Metrics for Healthy Communities metricsforhealthycommunities.org

Developed by Wilder Research and Federal Reserve Bank of Minneapolis.

Example logic model for Cross-Sector Community Health Initiatives

Childcare Center

Influence on social determinants of health:

Childcare centers built in underserved communities provide space for licensed programs to deliver affordable, high quality care to low-income infant, pre-school age, and school age children.

These sites can play an important role in developing the health of young children through building design elements, programs and policies.

New/rehabbed childcare center buildings can also serve as catalysts for other economic development.

This logic model provides a menu of typical inputs, activities, outputs, and outcomes for community development and health organizations that work in the Childcare Center field.

The outcomes listed in this example logic model link, whenever possible, to measures already collected through existing data sources and to measures that might require users to collect their own data through a survey, or other means. Measures with existing data sources are highlighted in blue.

Click on highlighted outcome measures to access existing data, or to identify question wording that can be used to collect your own outcome data. Use the model as a map for understanding how the work of community development and health organizations collaboratively leads to improved community health.

Childcare Center

Inputs

Community plans

Evidence-based practice literature

Location, site

Source of funds

Staffing

Activities

Childcare, early care and education programming

Employment of trained caregivers

Financing childcare centers in underserved neighborhoods

Financing facilities that support healthy eating (e.g. community gardens and commercial kitchens)

Financing on-site facilities for physical activity (e.g. green space, walking path, playground equipment, community recreation room)

Healthy meals and snacks

Learning activities that promote school readiness

Using building materials that reduce asthma problems

Outputs

Childcare slots (number of)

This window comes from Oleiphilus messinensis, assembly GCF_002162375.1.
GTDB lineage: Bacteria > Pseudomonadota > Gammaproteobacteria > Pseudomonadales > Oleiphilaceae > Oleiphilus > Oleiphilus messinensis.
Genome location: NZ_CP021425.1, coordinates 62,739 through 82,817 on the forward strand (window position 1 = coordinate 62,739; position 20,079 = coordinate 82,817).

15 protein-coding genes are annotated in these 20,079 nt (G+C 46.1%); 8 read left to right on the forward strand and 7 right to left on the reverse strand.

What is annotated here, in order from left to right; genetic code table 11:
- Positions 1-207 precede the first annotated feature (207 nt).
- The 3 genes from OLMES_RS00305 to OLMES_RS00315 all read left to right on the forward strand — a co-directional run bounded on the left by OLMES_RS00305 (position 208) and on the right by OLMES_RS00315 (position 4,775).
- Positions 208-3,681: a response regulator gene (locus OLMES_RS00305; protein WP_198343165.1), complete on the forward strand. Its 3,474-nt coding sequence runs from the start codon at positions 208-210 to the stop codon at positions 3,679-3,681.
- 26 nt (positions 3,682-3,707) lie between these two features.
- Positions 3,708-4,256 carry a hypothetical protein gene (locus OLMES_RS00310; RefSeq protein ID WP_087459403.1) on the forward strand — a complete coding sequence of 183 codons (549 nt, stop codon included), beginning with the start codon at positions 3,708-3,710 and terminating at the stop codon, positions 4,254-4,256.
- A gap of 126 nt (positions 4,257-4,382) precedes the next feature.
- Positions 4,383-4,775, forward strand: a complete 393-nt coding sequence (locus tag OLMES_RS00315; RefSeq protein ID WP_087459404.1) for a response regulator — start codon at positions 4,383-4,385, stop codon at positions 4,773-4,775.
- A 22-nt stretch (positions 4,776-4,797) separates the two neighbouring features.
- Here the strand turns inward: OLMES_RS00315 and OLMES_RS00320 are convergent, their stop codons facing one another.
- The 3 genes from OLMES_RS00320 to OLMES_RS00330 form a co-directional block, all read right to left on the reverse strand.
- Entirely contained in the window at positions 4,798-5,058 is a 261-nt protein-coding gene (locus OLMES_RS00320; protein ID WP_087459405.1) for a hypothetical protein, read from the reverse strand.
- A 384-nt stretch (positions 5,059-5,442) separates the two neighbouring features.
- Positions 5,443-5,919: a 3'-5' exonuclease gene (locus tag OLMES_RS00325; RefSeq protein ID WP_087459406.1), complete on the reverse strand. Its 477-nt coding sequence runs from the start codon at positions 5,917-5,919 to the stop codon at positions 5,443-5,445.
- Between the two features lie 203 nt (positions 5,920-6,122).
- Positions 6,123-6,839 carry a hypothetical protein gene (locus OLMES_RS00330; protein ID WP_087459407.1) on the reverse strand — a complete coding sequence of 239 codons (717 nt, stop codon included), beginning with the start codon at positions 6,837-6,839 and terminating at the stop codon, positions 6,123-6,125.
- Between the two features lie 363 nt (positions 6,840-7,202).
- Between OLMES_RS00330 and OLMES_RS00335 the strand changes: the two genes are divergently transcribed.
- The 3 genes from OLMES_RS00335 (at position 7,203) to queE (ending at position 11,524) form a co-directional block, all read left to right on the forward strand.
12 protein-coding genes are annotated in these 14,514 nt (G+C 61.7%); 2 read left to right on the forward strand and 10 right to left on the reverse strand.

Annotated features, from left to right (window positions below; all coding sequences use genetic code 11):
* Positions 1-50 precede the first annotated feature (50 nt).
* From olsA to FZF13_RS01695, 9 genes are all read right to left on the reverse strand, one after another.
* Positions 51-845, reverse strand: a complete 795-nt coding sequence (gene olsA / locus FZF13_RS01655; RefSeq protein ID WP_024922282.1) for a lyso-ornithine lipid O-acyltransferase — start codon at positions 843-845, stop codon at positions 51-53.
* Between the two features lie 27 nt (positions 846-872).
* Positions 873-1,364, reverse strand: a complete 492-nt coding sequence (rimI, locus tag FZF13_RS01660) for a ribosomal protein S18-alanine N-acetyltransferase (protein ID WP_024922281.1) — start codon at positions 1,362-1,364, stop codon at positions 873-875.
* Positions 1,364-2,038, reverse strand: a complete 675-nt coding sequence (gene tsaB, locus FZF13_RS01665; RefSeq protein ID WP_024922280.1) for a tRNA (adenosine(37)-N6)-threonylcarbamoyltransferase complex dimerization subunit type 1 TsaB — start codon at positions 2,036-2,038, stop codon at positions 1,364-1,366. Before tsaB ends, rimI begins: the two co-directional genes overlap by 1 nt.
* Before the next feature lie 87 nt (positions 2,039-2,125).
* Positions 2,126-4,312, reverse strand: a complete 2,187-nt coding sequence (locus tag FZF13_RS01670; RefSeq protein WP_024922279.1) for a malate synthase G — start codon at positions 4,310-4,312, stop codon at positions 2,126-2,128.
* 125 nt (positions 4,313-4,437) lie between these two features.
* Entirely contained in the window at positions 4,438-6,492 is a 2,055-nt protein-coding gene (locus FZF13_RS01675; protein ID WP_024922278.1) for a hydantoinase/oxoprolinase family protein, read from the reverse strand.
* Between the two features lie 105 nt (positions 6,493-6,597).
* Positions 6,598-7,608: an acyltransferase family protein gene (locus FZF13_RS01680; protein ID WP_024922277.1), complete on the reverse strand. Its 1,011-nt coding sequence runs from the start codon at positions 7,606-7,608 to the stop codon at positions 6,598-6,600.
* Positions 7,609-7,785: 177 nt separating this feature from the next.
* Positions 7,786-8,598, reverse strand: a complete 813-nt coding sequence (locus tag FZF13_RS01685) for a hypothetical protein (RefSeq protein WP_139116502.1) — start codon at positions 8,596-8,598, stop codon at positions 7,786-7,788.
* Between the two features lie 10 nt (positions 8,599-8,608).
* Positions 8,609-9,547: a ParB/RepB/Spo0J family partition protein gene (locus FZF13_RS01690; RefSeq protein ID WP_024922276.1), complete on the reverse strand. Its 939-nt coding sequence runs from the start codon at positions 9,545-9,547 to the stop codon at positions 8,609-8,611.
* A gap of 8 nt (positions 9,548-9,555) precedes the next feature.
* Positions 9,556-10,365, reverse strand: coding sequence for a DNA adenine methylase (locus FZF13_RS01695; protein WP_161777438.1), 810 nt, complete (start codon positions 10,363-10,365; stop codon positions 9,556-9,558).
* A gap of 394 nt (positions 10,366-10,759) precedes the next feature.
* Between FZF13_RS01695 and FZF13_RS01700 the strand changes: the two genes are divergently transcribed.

Children who participate in high quality learning activities (number of)

Community garden users/pounds of vegetables produced (number of)

Dollars invested (amount of)

Healthy meals/snacks served (number of)

Jobs created/retained as a result of financing or programming (number of)

Low-income households with increased access to affordable childcare (number of) and percent low-income

Playground equipment/recreation room/green space users (number of)

Rooms with building materials known to reduce asthma symptoms (number of)

Walking path users/path miles (number of)

OUTCOME MEASURES

Shorter-term outcomes

Access to exercise opportunities increases

Asthma trigger exposure decreases

Proximity to affordable, stable, high-quality child care increases

Medium-term outcomes

Adverse childhood experiences decrease

Asthma problems among children decrease

Caregiving burden decreases

Childcare cost burden decreases

Consumption of fresh fruits and vegetables increases

Identification of social, physical, and learning problems occurs earlier

Language and literacy skills improve

Physical activity increases

Social-emotional skills of children improve

Longer-term outcomes

Academic proficiency scores increase

Emergency room admissions decrease

Employment rate increases

Health disparities decrease

Juvenile crime decreases

Obesity rate decreases

Preventable hospitalizations decrease

Property values increase

School readiness improves

MetricsForHealthyCommunities.org was developed by Wilder Research and Federal Reserve Bank of Minneapolis.